Now, what makes Gavi’s positional sense so valuable is that he is comfortable, and very good, at taking up spaces beyond a first press and between lines. He has noticed the potential line-splitting pass and has situated himself perfectly between the two Sweden players to make the pass for Alba as easy as possible.
Below is another example of a similar situation, but this time in a much more advanced position in the pitch. Again, he has situated himself beyond two Sweden players, perfectly in their blind spot and where he can receive the pass.
He is the dangerous ‘square’ between centre-backs and midfielders where chaos can now begin: defenders jump out, midfielders squirm back. At 17 years old, to be able to pick up different zones across the pitch effectively is so eye-catching.
Most deep-lying midfielders don’t have the ability to play between the lines and vice versa. Possibly even more baffling is that he has even played for Barcelona on the right-hand side of a front three. Against Granada, like a winger in his prime, he put in a great ball for Ronald Araujo who levelled the game.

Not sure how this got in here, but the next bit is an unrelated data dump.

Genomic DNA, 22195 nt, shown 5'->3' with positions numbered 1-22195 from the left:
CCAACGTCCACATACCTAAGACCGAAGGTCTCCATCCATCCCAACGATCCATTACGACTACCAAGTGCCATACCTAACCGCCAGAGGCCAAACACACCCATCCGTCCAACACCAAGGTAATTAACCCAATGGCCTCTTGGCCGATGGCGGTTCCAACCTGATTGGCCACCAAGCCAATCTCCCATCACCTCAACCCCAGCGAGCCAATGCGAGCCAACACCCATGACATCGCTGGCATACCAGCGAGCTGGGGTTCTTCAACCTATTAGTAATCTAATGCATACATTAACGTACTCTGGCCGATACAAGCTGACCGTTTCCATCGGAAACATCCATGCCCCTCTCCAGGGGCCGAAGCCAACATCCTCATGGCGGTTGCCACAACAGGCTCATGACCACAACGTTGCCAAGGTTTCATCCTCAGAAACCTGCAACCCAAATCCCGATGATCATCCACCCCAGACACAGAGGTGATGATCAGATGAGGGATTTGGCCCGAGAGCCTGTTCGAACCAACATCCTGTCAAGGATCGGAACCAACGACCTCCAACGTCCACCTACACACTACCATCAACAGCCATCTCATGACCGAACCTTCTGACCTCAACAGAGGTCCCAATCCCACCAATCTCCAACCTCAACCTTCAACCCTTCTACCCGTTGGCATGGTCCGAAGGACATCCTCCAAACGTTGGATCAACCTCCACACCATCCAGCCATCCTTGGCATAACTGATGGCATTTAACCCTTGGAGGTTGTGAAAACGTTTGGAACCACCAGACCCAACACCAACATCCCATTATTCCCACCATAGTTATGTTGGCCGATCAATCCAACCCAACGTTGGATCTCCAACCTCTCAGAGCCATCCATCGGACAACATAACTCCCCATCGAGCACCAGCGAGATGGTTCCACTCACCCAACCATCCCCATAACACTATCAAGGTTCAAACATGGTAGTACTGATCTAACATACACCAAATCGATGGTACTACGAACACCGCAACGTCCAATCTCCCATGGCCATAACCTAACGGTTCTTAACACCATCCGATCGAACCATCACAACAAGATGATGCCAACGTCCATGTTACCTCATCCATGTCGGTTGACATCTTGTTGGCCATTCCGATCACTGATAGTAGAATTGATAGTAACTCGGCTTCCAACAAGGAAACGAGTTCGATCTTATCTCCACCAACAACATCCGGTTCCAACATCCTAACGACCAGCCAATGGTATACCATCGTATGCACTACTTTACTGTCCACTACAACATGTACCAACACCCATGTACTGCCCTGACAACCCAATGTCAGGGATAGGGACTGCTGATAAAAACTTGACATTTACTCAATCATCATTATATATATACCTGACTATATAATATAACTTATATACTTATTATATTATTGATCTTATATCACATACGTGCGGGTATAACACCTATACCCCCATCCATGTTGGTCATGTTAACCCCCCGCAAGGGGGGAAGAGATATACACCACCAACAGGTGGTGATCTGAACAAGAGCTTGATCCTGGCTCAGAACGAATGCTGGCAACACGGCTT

On the Ball
Alongside the positions he picks up, Gavi is very smooth and slick with the ball. In typical La Masia fashion, he is good at recycling possession and progressing the ball through forward dribbling or a penetrative pass.
Gavi is extremely press resistant. He does not panic or allow pressure from the opposition to stop the flow of his game. In fact, he almost invites in it, backing his technical ability to get out of the situation and keep the ball flowing. A classic La Masia student.